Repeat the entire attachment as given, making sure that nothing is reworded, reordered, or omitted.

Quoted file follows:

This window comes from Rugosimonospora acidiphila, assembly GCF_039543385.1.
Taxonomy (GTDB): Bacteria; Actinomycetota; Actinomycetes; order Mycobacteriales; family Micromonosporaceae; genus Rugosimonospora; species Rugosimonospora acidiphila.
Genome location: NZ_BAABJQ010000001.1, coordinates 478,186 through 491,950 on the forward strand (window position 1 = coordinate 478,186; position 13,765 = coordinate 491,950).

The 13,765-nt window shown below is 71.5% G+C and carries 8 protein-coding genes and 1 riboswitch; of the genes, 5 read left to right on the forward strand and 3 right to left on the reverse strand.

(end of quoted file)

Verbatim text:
This window comes from Rugosimonospora acidiphila, assembly GCF_039543385.1.
Taxonomy (GTDB): Bacteria; Actinomycetota; Actinomycetes; order Mycobacteriales; family Micromonosporaceae; genus Rugosimonospora; species Rugosimonospora acidiphila.
Genome location: NZ_BAABJQ010000001.1, coordinates 478,186 through 491,950 on the forward strand (window position 1 = coordinate 478,186; position 13,765 = coordinate 491,950).

The 13,765-nt window shown below is 71.5% G+C and carries 8 protein-coding genes and 1 riboswitch; of the genes, 5 read left to right on the forward strand and 3 right to left on the reverse strand.